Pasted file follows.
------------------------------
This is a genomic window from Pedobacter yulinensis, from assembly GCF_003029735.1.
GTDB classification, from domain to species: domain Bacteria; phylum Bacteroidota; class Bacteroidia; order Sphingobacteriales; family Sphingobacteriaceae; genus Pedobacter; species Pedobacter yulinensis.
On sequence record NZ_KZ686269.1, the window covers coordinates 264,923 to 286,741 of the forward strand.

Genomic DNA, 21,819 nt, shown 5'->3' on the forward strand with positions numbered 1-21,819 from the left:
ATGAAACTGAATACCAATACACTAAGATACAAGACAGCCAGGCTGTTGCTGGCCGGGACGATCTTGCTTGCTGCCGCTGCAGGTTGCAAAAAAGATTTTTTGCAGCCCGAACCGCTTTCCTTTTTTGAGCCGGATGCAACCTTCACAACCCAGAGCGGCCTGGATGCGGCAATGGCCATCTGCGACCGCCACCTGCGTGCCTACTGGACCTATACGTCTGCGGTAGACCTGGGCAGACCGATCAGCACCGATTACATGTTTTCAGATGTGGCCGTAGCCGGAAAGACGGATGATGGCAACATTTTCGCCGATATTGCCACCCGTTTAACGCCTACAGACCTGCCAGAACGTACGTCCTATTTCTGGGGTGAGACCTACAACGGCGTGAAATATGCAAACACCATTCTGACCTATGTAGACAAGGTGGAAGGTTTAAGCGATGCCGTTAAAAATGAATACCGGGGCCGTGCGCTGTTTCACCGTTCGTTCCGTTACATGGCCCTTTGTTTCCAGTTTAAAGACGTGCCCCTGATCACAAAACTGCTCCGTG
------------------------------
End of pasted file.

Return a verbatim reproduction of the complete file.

This is a genomic window from Pedobacter yulinensis, from assembly GCF_003029735.1.
GTDB classification, from domain to species: domain Bacteria; phylum Bacteroidota; class Bacteroidia; order Sphingobacteriales; family Sphingobacteriaceae; genus Pedobacter; species Pedobacter yulinensis.
On sequence record NZ_KZ686269.1, the window covers coordinates 264,923 to 286,741 of the forward strand.

Genomic DNA, 21,819 nt, shown 5'->3' on the forward strand with positions numbered 1-21,819 from the left:
ATGAAACTGAATACCAATACACTAAGATACAAGACAGCCAGGCTGTTGCTGGCCGGGACGATCTTGCTTGCTGCCGCTGCAGGTTGCAAAAAAGATTTTTTGCAGCCCGAACCGCTTTCCTTTTTTGAGCCGGATGCAACCTTCACAACCCAGAGCGGCCTGGATGCGGCAATGGCCATCTGCGACCGCCACCTGCGTGCCTACTGGACCTATACGTCTGCGGTAGACCTGGGCAGACCGATCAGCACCGATTACATGTTTTCAGATGTGGCCGTAGCCGGAAAGACGGATGATGGCAACATTTTCGCCGATATTGCCACCCGTTTAACGCCTACAGACCTGCCAGAACGTACGTCCTATTTCTGGGGTGAGACCTACAACGGCGTGAAATATGCAAACACCATTCTGACCTATGTAGACAAGGTGGAAGGTTTAAGCGATGCCGTTAAAAATGAATACCGGGGCCGTGCGCTGTTTCACCGTTCGTTCCGTTACATGGCCCTTTGTTTCCAGTTTAAAGACGTGCCCCTGATCACAAAACTGCTCCGTG